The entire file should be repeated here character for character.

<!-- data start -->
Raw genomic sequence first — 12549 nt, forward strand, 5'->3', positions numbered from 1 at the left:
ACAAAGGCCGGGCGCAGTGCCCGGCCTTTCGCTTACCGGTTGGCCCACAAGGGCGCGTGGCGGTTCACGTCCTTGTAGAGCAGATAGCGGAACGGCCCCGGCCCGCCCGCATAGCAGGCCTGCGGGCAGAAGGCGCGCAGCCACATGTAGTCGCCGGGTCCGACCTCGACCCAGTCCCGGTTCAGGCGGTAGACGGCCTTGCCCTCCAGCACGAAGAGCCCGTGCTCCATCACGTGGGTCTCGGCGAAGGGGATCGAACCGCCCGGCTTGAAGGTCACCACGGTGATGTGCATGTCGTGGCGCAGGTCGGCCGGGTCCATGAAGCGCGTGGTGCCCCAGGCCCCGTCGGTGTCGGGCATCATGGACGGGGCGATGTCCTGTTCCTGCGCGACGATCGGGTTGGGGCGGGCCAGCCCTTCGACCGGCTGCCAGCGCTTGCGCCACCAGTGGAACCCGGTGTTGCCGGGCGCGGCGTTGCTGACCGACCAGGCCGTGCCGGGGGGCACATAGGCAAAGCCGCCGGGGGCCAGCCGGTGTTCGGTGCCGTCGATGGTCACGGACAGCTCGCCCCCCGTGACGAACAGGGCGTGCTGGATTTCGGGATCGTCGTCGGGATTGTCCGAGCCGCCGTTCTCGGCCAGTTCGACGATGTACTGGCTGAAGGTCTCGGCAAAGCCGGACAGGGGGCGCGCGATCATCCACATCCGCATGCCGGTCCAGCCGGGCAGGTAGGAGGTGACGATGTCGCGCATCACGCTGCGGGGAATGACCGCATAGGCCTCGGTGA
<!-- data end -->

Raw genomic sequence first — 12549 nt, forward strand, 5'->3', positions numbered from 1 at the left:
ACAAAGGCCGGGCGCAGTGCCCGGCCTTTCGCTTACCGGTTGGCCCACAAGGGCGCGTGGCGGTTCACGTCCTTGTAGAGCAGATAGCGGAACGGCCCCGGCCCGCCCGCATAGCAGGCCTGCGGGCAGAAGGCGCGCAGCCACATGTAGTCGCCGGGTCCGACCTCGACCCAGTCCCGGTTCAGGCGGTAGACGGCCTTGCCCTCCAGCACGAAGAGCCCGTGCTCCATCACGTGGGTCTCGGCGAAGGGGATCGAACCGCCCGGCTTGAAGGTCACCACGGTGATGTGCATGTCGTGGCGCAGGTCGGCCGGGTCCATGAAGCGCGTGGTGCCCCAGGCCCCGTCGGTGTCGGGCATCATGGACGGGGCGATGTCCTGTTCCTGCGCGACGATCGGGTTGGGGCGGGCCAGCCCTTCGACCGGCTGCCAGCGCTTGCGCCACCAGTGGAACCCGGTGTTGCCGGGCGCGGCGTTGCTGACCGACCAGGCCGTGCCGGGGGGCACATAGGCAAAGCCGCCGGGGGCCAGCCGGTGTTCGGTGCCGTCGATGGTCACGGACAGCTCGCCCCCCGTGACGAACAGGGCGTGCTGGATTTCGGGATCGTCGTCGGGATTGTCCGAGCCGCCGTTCTCGGCCAGTTCGACGATGTACTGGCTGAAGGTCTCGGCAAAGCCGGACAGGGGGCGCGCGATCATCCACATCCGCATGCCGGTCCAGCCGGGCAGGTAGGAGGTGACGATGTCGCGCATCACGCTGCGGGGAATGACCGCATAGGCCTCGGTGA